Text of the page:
The Queensland government has announced amendments to licensing laws around the sale of alcohol, allowing the state’s cafes and restaurants to sell takeaway alcohol or deliver it to customers’ homes.
The move follows restrictions put in place on March 23, which shut down all “non-essential” businesses and services across the country to help contain the spread of coronavirus. While the government couldn’t predict how long the restrictions will be in place, venues could be looking at up to six months of closures.
The Queensland Office of Liquor & Gaming said it recognises “the significant effect [the Covid-19 shutdowns] will have on the hotel, club and hospitality industries and we will continue to work closely with industry representatives to support Queensland licensees”.
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Under the changes, a venue classed as a restaurant or cafe that holds a current liquor licence and sells takeaway food can also supply booze for delivery or takeaway as long as it’s ordered with food. The new rules are restricted to canned beer, wine, cider and ready-to-drink beverages, and operators can sell a maximum of 2.25 litres of alcohol per order (equivalent to three bottles of wine or a sixpack of 375 millilitre stubbies).
Woolloongabba’s Electric Avenue and Canvas Club, both co-owned by Dan Rodriguez, are already taking advantage of the rule changes. From Wednesday March 24, Electric Avenue will offer a burger and beer takeaway deal for $20, and from Canvas you’ll be able to grab a pizza with a bottle of wine for $40.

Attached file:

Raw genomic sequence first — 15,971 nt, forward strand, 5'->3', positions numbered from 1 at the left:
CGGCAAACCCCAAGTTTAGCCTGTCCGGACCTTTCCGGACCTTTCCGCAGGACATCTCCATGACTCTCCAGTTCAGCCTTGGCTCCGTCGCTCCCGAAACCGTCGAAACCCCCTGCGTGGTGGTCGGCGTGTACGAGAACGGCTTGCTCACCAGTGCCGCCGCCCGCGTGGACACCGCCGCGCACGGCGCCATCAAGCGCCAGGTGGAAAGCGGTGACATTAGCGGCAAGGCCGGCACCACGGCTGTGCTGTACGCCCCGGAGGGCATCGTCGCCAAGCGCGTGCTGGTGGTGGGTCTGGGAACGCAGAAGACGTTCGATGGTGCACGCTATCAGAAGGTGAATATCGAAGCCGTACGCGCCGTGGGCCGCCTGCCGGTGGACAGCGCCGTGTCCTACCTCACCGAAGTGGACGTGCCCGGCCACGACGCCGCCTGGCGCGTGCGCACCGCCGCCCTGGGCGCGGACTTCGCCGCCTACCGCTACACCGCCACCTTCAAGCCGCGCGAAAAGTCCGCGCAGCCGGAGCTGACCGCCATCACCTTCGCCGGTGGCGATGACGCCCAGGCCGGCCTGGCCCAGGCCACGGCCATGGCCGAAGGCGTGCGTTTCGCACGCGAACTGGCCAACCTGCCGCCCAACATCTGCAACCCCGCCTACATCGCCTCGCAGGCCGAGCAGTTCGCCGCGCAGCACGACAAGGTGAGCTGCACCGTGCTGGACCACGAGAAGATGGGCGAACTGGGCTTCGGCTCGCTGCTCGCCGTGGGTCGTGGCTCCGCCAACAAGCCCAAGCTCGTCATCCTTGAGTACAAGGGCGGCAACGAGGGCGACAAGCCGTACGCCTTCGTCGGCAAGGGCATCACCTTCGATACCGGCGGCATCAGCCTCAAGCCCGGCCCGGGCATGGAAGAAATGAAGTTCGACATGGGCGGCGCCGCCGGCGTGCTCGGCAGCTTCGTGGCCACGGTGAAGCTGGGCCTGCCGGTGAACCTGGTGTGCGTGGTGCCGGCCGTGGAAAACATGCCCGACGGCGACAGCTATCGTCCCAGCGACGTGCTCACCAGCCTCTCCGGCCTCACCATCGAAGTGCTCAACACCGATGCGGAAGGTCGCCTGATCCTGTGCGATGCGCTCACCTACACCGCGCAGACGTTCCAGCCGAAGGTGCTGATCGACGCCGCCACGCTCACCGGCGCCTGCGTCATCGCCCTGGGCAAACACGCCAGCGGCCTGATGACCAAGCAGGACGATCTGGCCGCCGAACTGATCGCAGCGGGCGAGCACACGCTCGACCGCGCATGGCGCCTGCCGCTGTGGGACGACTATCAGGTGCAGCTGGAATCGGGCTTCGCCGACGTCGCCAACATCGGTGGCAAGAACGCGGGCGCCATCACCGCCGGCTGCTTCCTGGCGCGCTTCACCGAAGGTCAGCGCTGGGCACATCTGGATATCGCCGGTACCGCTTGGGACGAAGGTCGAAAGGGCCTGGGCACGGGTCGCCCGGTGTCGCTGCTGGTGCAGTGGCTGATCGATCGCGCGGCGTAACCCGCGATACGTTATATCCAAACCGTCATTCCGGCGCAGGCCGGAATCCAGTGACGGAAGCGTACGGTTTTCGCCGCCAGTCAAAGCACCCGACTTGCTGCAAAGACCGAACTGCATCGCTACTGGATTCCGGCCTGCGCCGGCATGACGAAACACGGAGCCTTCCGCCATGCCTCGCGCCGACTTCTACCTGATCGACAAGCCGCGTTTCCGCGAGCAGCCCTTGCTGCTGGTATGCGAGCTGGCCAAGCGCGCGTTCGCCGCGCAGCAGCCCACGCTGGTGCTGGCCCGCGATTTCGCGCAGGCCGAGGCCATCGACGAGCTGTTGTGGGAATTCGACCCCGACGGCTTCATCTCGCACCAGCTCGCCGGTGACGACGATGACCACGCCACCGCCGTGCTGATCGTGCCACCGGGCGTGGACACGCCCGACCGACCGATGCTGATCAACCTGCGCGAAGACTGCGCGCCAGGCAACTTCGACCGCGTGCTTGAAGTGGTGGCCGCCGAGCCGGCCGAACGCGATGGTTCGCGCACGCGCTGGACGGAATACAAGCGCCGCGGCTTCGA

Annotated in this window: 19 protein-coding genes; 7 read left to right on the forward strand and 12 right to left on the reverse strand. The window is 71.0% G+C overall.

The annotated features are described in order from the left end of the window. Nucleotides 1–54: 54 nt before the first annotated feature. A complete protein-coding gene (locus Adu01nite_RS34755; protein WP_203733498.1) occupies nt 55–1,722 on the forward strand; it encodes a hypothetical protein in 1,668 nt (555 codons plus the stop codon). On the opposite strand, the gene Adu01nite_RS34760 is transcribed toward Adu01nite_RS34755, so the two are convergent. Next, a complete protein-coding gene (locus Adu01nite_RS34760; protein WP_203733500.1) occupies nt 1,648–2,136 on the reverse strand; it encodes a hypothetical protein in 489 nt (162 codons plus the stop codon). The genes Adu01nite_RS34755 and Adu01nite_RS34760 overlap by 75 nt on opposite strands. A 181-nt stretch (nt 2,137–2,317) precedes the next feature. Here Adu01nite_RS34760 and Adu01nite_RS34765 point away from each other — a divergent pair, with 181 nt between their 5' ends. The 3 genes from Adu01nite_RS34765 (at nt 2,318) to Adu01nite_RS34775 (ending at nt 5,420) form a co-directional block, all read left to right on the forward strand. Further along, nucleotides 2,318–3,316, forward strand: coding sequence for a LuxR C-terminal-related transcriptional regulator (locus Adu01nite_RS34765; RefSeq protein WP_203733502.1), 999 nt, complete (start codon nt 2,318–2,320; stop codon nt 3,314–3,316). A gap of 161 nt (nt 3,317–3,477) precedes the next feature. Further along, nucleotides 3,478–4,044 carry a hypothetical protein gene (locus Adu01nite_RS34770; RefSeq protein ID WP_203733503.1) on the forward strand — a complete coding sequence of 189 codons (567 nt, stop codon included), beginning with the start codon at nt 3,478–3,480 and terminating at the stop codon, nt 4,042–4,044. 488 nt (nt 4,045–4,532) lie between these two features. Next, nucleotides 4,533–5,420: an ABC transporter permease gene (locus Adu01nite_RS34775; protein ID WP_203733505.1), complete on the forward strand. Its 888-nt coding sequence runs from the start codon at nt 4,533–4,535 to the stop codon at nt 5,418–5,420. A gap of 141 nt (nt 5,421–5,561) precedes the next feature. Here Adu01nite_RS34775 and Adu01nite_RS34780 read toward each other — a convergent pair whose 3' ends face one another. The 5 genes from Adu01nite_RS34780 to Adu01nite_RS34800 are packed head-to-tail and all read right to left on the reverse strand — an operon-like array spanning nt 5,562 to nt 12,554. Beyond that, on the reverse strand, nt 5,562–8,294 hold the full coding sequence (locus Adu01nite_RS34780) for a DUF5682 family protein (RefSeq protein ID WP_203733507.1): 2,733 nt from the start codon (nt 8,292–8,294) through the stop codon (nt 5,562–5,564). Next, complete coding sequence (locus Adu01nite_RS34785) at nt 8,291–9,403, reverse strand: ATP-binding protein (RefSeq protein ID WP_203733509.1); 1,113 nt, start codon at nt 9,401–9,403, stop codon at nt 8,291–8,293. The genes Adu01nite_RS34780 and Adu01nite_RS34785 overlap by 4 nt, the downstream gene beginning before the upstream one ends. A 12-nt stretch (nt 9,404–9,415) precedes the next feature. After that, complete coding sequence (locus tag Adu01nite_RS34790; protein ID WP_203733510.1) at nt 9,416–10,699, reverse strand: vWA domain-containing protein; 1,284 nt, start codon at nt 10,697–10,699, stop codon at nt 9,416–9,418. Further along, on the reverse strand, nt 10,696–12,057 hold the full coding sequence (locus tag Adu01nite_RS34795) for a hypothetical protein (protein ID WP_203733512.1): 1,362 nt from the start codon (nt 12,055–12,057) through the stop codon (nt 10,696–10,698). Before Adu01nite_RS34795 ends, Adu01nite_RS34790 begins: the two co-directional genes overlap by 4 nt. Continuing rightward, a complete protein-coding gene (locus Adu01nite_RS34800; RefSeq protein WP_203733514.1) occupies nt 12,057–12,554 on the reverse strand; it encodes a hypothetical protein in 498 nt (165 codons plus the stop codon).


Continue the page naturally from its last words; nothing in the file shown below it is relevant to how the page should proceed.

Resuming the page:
Rodriguez has had to let 15 staff go across both venues in the past week. He's since consolidated both takeaway operations to run out of the kitchen at Electric Avenue (the venues sit across the road from each other). He says relaxing the rules on takeaway booze could make a difference in terms of keeping his venues open long-term.
“It’s a game changer for us,” he says. “If I was just relying on food, it would be a different story. With Canvas and Electric, we have a lot of boutique wines and craft beers, which sets us apart. If we were just relying on food, we’re competing with 80 other restaurants in the area. But if you let us do alcohol, it gives us more scope to get that cashflow going.
“If I can get out of this, I have 18 people with a job to come back to. It keeps the doors open so we can hire people back.”